Cover burns with cling (plastic) wrap

ER & First Aid
229

After a burn or scald to your skin, the first things you need to do is get to safety, stop the burning process and assess just how bad the burn is. But after that, you might just want to reach for some plastic wrap! That’s because plastic creates a sterile, clear barrier that both protects the burn and allows you (and a doctor) to still see it.

Before you use, go through the checklist to make sure the burned area is cooled enough to prevent continuing skin damage. Then, unroll a few inches of the cling wrap, rip off and throw away. That gets rid of any pieces that may be dirty. Apply the wrap by layering strips over the burned area. Do NOT wrap it around (e.g., an arm, leg, trunk, finger) because it could add pressure to the wound if the area swells.

Burn First Aid Checklist

  1. Get to a safe place away from additional burn danger.
     
  2. For powder chemical burns, gently brush any powder away.
     
  3. Remove any loose clothing around the burned area that may hold in heat. DON’T remove any material (or anything else) that appears stuck to the skin (for instance, if the burn was caused by hot tar or wax).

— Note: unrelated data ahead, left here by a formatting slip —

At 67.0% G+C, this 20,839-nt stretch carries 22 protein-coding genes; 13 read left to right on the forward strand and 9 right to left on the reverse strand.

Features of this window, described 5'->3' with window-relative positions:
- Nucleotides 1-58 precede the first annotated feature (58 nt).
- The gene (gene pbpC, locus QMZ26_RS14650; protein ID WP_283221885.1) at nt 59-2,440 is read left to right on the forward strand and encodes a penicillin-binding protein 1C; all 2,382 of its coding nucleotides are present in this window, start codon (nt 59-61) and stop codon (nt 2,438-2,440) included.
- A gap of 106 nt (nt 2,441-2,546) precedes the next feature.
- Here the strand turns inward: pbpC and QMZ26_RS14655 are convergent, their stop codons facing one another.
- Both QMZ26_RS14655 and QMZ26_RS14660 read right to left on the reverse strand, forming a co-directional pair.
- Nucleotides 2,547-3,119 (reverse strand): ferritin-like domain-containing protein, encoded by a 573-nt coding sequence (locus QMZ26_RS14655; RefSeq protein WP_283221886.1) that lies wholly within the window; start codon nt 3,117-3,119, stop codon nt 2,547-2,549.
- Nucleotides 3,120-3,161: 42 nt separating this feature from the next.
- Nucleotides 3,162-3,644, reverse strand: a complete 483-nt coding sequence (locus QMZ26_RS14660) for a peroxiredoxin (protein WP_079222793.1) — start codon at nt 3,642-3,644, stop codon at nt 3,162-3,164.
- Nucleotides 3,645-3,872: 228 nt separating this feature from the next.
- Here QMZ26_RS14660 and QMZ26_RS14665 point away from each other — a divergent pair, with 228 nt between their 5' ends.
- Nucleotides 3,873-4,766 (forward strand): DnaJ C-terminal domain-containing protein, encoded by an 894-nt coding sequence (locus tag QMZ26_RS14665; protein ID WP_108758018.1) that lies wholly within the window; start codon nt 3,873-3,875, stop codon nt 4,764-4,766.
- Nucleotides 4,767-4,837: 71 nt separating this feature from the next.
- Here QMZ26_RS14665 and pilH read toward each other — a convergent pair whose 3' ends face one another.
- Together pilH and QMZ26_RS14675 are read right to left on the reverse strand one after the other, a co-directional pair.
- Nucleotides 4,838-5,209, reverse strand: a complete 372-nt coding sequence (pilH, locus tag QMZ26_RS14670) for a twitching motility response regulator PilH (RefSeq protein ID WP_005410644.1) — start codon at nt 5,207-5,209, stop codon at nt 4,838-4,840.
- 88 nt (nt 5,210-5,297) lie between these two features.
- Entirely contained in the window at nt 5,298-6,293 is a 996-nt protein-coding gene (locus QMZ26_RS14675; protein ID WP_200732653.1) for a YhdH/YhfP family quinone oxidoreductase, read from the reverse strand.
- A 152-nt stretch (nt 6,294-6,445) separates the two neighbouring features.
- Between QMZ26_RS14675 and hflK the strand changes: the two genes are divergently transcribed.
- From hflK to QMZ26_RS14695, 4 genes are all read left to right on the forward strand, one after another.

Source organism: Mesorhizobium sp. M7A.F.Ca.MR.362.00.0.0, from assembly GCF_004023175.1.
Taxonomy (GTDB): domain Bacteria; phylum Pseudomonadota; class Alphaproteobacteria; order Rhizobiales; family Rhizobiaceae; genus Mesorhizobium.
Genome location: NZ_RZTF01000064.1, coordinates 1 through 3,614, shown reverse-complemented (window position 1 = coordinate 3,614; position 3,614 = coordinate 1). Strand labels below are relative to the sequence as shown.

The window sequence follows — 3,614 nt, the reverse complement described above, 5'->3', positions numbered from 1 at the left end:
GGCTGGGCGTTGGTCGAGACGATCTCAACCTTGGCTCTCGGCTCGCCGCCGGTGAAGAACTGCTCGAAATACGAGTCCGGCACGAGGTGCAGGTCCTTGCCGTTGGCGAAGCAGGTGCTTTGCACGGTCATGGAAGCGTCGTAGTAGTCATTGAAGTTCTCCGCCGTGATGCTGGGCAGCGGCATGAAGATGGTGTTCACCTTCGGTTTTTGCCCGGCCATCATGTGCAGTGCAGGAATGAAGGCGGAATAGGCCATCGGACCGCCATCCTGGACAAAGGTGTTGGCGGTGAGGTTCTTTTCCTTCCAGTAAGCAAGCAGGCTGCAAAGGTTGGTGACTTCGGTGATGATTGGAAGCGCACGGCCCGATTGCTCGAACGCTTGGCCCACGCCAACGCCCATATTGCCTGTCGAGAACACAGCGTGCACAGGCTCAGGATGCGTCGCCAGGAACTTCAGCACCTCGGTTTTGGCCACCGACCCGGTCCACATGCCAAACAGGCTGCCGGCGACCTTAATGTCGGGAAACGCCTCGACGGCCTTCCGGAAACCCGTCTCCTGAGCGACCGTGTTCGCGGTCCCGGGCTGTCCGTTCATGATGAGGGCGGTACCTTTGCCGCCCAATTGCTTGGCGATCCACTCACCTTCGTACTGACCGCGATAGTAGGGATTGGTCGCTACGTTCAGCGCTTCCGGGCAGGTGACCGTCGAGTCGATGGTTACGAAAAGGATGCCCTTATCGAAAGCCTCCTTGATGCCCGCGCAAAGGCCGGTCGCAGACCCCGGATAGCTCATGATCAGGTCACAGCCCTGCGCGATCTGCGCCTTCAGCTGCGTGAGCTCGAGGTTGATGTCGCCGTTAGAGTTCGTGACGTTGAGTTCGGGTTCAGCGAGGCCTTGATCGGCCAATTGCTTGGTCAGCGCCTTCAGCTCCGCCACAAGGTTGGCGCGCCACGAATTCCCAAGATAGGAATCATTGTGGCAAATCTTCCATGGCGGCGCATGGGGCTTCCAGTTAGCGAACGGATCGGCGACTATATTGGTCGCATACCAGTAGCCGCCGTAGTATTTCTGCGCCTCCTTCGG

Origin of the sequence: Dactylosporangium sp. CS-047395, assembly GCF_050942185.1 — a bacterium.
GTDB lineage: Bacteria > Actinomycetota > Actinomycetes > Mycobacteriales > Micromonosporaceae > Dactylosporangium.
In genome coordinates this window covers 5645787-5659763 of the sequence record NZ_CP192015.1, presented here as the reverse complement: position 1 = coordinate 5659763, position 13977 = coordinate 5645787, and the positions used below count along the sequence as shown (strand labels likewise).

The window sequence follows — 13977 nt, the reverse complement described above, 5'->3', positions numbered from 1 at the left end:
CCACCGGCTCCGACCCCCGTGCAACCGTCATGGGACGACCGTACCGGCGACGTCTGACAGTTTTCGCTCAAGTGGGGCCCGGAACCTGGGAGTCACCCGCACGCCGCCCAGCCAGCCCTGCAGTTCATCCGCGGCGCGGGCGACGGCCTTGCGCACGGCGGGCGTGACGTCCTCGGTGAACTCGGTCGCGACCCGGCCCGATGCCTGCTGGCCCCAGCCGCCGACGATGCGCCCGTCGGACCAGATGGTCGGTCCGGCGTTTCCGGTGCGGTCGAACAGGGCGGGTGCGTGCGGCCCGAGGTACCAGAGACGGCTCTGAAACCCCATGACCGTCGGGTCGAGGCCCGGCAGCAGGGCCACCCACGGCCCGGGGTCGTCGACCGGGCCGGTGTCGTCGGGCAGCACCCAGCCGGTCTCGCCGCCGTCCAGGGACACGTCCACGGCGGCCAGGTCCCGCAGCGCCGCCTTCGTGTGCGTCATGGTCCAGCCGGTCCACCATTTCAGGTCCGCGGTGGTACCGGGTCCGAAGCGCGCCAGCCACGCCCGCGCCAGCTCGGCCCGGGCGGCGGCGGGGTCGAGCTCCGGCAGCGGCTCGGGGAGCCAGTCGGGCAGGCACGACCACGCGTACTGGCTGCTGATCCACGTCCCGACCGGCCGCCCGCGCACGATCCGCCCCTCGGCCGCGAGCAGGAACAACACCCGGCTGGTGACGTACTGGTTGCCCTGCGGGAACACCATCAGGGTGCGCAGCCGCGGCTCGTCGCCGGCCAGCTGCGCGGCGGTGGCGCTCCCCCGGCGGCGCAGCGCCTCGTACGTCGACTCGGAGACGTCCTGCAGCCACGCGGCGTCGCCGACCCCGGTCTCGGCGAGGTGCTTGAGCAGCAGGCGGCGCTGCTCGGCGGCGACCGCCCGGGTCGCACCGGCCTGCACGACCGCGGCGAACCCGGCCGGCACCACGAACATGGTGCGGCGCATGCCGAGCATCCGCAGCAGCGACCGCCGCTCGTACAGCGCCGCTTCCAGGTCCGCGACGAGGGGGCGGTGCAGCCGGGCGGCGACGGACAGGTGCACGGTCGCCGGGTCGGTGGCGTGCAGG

4. Run the burned area under COOL water for about 20 minutes. DON’T use cold or icy water. You can run the whole area, clothing and all, under the cool water if there are materials you shouldn’t remove.
     
  5. Keep the rest of your body warm while you cool your burned skin. Take off any tight clothing our jewelry that could be a problem if the wound starts to swell.
     
  6. Do NOT touch the burn, put cream our oils on the area or pop any blisters.
     
  7. This is when you can use the plastic wrap to cover the wound on route to a doctor’s office or emergency room.

When is a Burn an Emergency?

A burn is severe enough to go to the emergency room when:

  • It is on the face, eyes, ears, hands, feet or genital area--areas more likely to cause permanent damage.
     
  • There is any charring or whitish marks on the skin (signs of a 3rd or 4th degree burn). Generally, 3rd and 4th degree burns are more painful than 2nd degree because nerves are damaged.
     
  • It covers a large area of the body (more skin than the palm of your hand).
     
  • There is redness, swelling, or liquid or a foul odor coming from the wound (signs of infection).
     

It appears minor at first, but then worsens over time—more painful, more red or swollen, the visible skin appears darker. This is a clear sign the burn is deep and damaging.

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